Planning Director Maurice Cox, champion of Detroit’s neighborhood revitalization, stepping down in September
- Cox oversaw planning citywide that laid groundwork for physical improvements in neighborhoods
- Cox rebuilt Detroit’s Planning Department from scratch, attracting top national talent to the City and put infrastructure in place allowing work to continue as planned
Detroit’s Planning Director Maurice Cox has informed Mayor Mike Duggan that he will step down in September. Cox is departing after five years of service to the City of Detroit, and plans to announce his next role at a later date.
Cox, who helped lead the city’s revitalization through innovative urban planning strategies and championed redevelopment in Detroit’s neighborhoods, was hired by Mayor Duggan in 2015 from Tulane University and was tasked with rebuilding the city’s planning department from scratch. Cox immediately got to work attracting world-renowned urban planners, designers and architects, growing the department from just six employees to a team of 36 planners. Today, there are planning studies across the city that have built a road map for the redevelopment of Detroit’s neighborhoods.
“Since joining the administration, we’ve come a long way in building the trust of residents through community engagement and smart planning based on that engagement,” said Cox. “The infrastructure is in place and the work will go forward to ensure the quality of life for the residents of Detroit continues to improve.”
The planning studies, supported by the City’s Strategic Neighborhood Fund, have been unique to Detroit, mapping out short-term, fully-funded and actionable changes that make physical improvements to the neighborhoods. In some neighborhoods, like Fitzgerald, planning has already yielded results, like a new 2.5 acre park built where abandoned houses and vacant land once stood, and dozens of home rehabs underway. In other neighborhoods, like Jefferson Chalmers, plans are moving into the implementation phase, and residents are starting to see new development and other changes, all guided by the Planning Department framework.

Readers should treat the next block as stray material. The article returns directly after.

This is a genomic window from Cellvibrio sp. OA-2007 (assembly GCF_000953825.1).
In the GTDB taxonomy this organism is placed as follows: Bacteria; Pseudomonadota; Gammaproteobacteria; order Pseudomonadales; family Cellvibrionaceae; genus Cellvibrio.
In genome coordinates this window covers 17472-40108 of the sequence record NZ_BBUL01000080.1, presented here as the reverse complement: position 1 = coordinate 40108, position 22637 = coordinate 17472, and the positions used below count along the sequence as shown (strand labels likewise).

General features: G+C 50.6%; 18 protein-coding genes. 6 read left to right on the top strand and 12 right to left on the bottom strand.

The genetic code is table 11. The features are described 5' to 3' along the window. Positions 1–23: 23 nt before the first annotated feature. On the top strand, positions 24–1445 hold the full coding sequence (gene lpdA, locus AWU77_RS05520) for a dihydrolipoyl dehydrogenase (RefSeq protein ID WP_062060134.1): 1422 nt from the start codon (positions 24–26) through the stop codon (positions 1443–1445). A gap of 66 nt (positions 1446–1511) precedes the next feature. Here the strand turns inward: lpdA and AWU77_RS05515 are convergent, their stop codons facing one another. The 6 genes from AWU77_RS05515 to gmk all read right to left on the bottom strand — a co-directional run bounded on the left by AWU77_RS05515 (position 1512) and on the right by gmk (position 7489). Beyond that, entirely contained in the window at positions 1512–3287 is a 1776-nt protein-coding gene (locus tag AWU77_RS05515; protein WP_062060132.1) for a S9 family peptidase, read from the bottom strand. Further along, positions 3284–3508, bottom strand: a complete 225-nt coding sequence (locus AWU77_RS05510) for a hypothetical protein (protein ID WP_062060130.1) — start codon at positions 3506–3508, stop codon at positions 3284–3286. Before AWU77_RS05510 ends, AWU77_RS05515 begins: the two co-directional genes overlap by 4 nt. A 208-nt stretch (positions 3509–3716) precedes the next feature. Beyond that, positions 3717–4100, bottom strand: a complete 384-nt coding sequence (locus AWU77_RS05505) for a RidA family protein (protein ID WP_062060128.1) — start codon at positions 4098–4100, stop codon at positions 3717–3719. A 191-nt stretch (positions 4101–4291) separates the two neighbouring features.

In addition to the planning studies that touch more than 70 neighborhoods across the city, key highlights from Cox include:
- The promotion of Design Excellence in Detroit, which led to the city’s designation as a UNESCO City of Design, the only North American city to receive the designation
- The launch of the East Riverfront Framework Plan, which laid out a path forward to redevelop Detroit’s international riverfront and ensure it remains accessible to residents.
- Working on teams that attracted world-class talent to Detroit projects, like Sir David Adjaye and Michael Van Valkenburgh Associates to design Wilson Centennial Park on the West Riverfront and Paris-based firm Agence Ter to redesign Detroit’s Cultural Center
- Advocating for more open public space throughout the city, including the development of new public parks and greenways like Ella Fitzgerald Park in the Fitzgerald neighborhood, the Esplanade along the Woodward downtown, the Joe Louis Greenway, and other greenways on the city’s east side that will connect more neighborhoods to Detroit’s Riverfront, adding amenities long since desired by residents.
- Laying the groundwork for the city’s $130 million Strategic Neighborhood Fund, which is designed to support and implement the strategies developed with residents through the planning process.
- Leading the facilitation of the city’s Community Benefits Ordinance, one of the only ordinances in the country that guarantees residents the chance to negotiate benefits with developers of large-scale projects in the city.
“Through planning and thoughtful, physical improvements in neighborhoods across the city, Maurice has led the way in improving the walkability and quality of life in our communities,” said Mayor Duggan. “He has laid a strong foundation for the City’s revitalization. Cities across the country look to Detroit when it comes to urban planning, and we have Maurice to thank for that.”
As more planning studies are completed in new neighborhoods, the Planning Department will begin to focus more on implementation of these innovative strategies, working across city departments to bring the suggested changes and physical improvements into the neighborhoods. With the infrastructure and strong talent put in place by Cox, the work to rebuild neighborhoods will continue as planned.
“As the executive in charge of the planning department, I will be taking an active role in the department’s operations and will lead the transition. As part of this process, I will be working with our partners on City Council to fill the role permanently,” said Arthur Jemison, Chief of Services and Infrastructure.
An acting planning director will be announced closer to Cox’s departure. Additionally, Katy Trudeau, currently executive director of implementation for the Mayor’s Services and Infrastructure team, will become Deputy Director of Planning, replacing Janet Attarian, who departed the City earlier this year.